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Interceptors are methods that wrap the execution of a command.

An intercepter must define an InterceptorExecutionDelegate paramenter and can include options, argument models and resolvable parameters

Defining options in interceptor options makes it easy to define options where they are used.

We'll use an example of a program used to query websites and may need basic auth.

public class Program
    static int Main(string[] args) => AppRunner.Run(args);
    public static AppRunner AppRunner => new AppRunner<Curl>();

public class Curl
    private readonly IConsole _console;
    private string? _username;
    private Password? _password;
    private bool? _verbose;

    // Constructors can take any resolvable parameters. IConsole, CommandContext, 
    // and CancellationToken when UseCancellationHandlers is configured.
    public Curl(IConsole console)
        _console = console;

    // Method name does not matter but must include an InterceptorExecutionDelegate parameter.
    // All other parameters listed here are optional.
    public Task<int> Interceptor(
        InterceptorExecutionDelegate next, 
        CommandContext ctx,
        // options are assigned to this command
        // and must be provided before any child commands
        [Option('u')] string? username,
        [Option('p')] Password? password,
        // AssignToExecutableSubcommands moves the option to the final commands
        // and cannot be provided with this command
        [Option('v', AssignToExecutableSubcommands = true)] bool? verbose
        _username = username;
        _password = password;
        _verbose = verbose;

        // access to AppConfig, AppSettings and other services
        var settings = ctx.AppConfig.AppSettings;
        // access to parse results, including remaining and separated arguments 
        var parseResult = ctx.ParseResult;
        // access to target command method and its hosting object,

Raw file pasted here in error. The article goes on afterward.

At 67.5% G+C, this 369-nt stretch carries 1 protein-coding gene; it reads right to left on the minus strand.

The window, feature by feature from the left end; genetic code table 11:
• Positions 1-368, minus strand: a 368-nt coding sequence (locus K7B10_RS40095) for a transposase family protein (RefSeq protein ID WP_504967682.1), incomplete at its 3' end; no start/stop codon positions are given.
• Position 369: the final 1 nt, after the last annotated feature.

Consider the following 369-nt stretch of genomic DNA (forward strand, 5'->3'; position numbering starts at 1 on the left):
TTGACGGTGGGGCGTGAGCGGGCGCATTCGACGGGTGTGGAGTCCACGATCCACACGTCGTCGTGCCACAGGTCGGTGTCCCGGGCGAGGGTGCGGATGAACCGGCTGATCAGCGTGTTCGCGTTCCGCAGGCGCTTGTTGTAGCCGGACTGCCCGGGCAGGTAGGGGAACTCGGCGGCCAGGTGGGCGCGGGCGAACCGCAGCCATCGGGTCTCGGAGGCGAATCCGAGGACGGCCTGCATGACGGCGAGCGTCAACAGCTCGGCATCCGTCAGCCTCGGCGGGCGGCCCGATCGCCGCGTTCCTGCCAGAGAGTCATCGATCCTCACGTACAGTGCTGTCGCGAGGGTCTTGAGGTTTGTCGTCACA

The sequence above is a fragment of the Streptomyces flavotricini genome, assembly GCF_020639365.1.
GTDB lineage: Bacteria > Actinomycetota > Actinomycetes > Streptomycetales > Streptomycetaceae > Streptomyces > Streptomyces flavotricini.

// and all interceptor methods in the path to the target command.
        var pipeline = ctx.InvocationPipeline;

        // pre-execution logic here

        // next() will execute the TargetCommand and all
        // remaining interceptors in the ctx.InvocationPipeline
        var result = next();

        // post-execution logic here

        return result;

    public void Get(Uri uri) => _console.WriteLine($"[GET] {BuildBasicAuthUri(uri)} verbose={_verbose}");

    private string BuildBasicAuthUri(Uri uri)
        var uriString = uri.ToString();
        return _username is null
            ? uriString
            : $"{uri.Scheme}://{_username}:{_password}@" + uriString.Substring(uri.Scheme.Length + 3);
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The interceptor method wraps the execution of the targetted command. If there are multiple levels of command heirarchy and multiple interceptors in the path to the target command, every interceptor will be executed.


You can include CommandContext parameter to get access to tokens, the parse results, AppSettings, invocation pipelines, etc.

From the CommandContext.ParseResult, you can access the target command, separated arguments and unassigned arguments.

From the CommandContext.InvocationPipeline, you can access the instance of the classes containing interceptor methods and the target command method, as well as the MethodInfo and ParameterInfo's.

There are three options defined in the interceptor method: username, password, and verbose. Let's look at the help to see how they're used.

$ dotnet curl.dll --help
Usage: dotnet curl.dll [command] [options]


  -u | --username  <TEXT>

  -p | --password  <TEXT>



Use "dotnet curl.dll [command] --help" for more information about a command.
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Notice only two of the options are available at the root of the application: username and password. We can see verbose in the Get command because the option is configured with AssignToExecutableSubcommands=true.

$ dotnet curl.dll Get -h
Usage: dotnet curl.dll Get [options] <uri>


  uri  <URI>


  -v | --verbose
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Let's look at how these options are used.

$ dotnet curl.dll -u me -p pwd Get -v
[GET] http://me:***** verbose=True
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Notice password and username must be provided before the Get command and verbose is provided with the Get command. Using AssignToExecutableSubcommands may make the options more intuitive for the user but can increase the noise in the commands and increase opportunity for short name conflicts.

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